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February 11, 2013 11:31 AM The Press Should Grow Up About Aging Politicians

By Keith Humphreys

At one of those Washington parties where unimportant people mix with important ones and ask them annoying questions, I decided to ask Senator John Warner why he had recently decided to retire. Before I could open my mouth, he shocked me by seeking my advice:

“Have you been able to find the can in this place?”.

“Yes, Senator, it’s over there behind the main staircase”

“Thanks!” he said as he set off for the loo.

But later, I got my question answered when I read Warner’s simple explanation in a newspaper: He was 80 years old, the state of the Virginia deserved a younger person to represent them, and there were talented people available and he didn’t want to get in their way. Simple, classy and wise, just like the man I had known so well for so long*.

Which brings me to a USA Today story about Senator Frank Lautenberg, who thinks that the “disrespectful child” Cory Booker needs a “spanking” for daring to run against him in 2014. If re-elected, Senator Lautenberg would be sworn in during the month he turns 92.

The “spanking” story calls Booker “ambitious” (contrasting him, one assumes, with the world’s many non-ambitious politicians), setting up the standard narrative: A pushy up-and-comer who won’t wait his turn thinks an old person can’t be an effective elected official. Other likely stories to come will cover how Booker will have to allude to his “energy” without turning off senior citizen voters who think he is making age an issue.

What the press ought to do instead is communicate reality: The burden of proof is entirely on Lautenberg to demonstrate that he isn’t too old to be an effective senator until the age of 98. Extrapolating from life table data, a 92 year old has only a 1 in 6 chance of living to 98, and that’s the combined rate for males and females. And those who do live to 98 have an extremely high rate of significant physical and/or mental decline. It should therefore not be some awkward responsibility for Cory Booker to hint vaguely about “new ideas”, “vigor” etc. as a way to gingerly raise the age issue. Rather, the press should put the question straight to Lautenberg: “Senator, if you are re-elected the odds are very low you will survive your term at all, much less do so in good health. Is that fair to the people of New Jersey when there are certainly other politicians in the state who could do the job?”. That keeps focus on a legitimate question that the public has a right to have answered (whether Booker brings it up or not).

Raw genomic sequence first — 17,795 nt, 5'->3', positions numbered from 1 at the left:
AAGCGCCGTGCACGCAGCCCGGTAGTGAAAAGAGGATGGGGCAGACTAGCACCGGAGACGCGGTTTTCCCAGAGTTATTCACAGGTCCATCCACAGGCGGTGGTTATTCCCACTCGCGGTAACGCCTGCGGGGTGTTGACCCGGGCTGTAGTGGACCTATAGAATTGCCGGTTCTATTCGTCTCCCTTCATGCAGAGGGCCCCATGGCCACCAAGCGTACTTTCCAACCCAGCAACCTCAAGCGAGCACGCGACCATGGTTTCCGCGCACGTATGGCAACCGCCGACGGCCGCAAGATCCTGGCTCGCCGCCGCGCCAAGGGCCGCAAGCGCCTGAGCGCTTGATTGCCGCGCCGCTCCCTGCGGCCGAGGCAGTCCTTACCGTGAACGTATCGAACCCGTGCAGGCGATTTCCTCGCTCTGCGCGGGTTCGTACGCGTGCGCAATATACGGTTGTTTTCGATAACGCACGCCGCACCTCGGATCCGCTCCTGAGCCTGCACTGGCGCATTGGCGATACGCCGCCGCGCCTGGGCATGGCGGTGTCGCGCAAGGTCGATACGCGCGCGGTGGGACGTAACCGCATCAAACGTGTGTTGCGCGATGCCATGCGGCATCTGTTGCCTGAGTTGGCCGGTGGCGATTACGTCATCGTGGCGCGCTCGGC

The other advantage of more straight talk about advanced age is that it might help more politicians make the wise choice that Senator Harkin and Rockefeller are making: Go out on top of your game and thereby be remembered that way. It is painful for people who admire elderly politicians when a codger will just not leave the stage, sort of like watching a once mighty slugger hitting .220 on a second-rate team because at age 42, he can’t admit that he’s past it. Some Delawarean’s most vivid memory of Senator Roth, sadly enough, is of him passing out at a campaign rally at the age of 80 during a losing re-election bid (He died three years later). Oliver Wendell Holmes Jr. put his fellow justices in a terrible position: A few months prior to his 91st birthday, they had to come to the legendary jurist privately and tell him that he no longer was qualified to serve on the SCOTUS, an unneeded humiliation for all involved.

How old is too old? I don’t know, nor have a firm rule, nor think the same standard should apply for every political job. But I do know that multiple people who might run for President in 2016 (e.g., Biden, Clinton) will be hoping to serve through their 70s, and it ought to be something that they and the press talk about like grown-ups just as they would any other aspect of their candidacy. The press assumes that the public can handle straightforward reporting on genocides, sex scandals and corruption; they can also assume that we are all old enough to also handle discussions about advanced age and capacity to serve in office.

*To be more precise, the entire scope of our relationship is summarized in the story about finding the can, but implying otherwise makes me sound like a “consummate D.C. insider”. I wanted to say further in the traditional Washington name-dropping way that it was great to see Senator Warner again recently at Chuck Hagel’s confirmation hearing. See him on television, I mean. And Chuck too, whom I’ve never met, but call “Chuck” to slyly imply otherwise.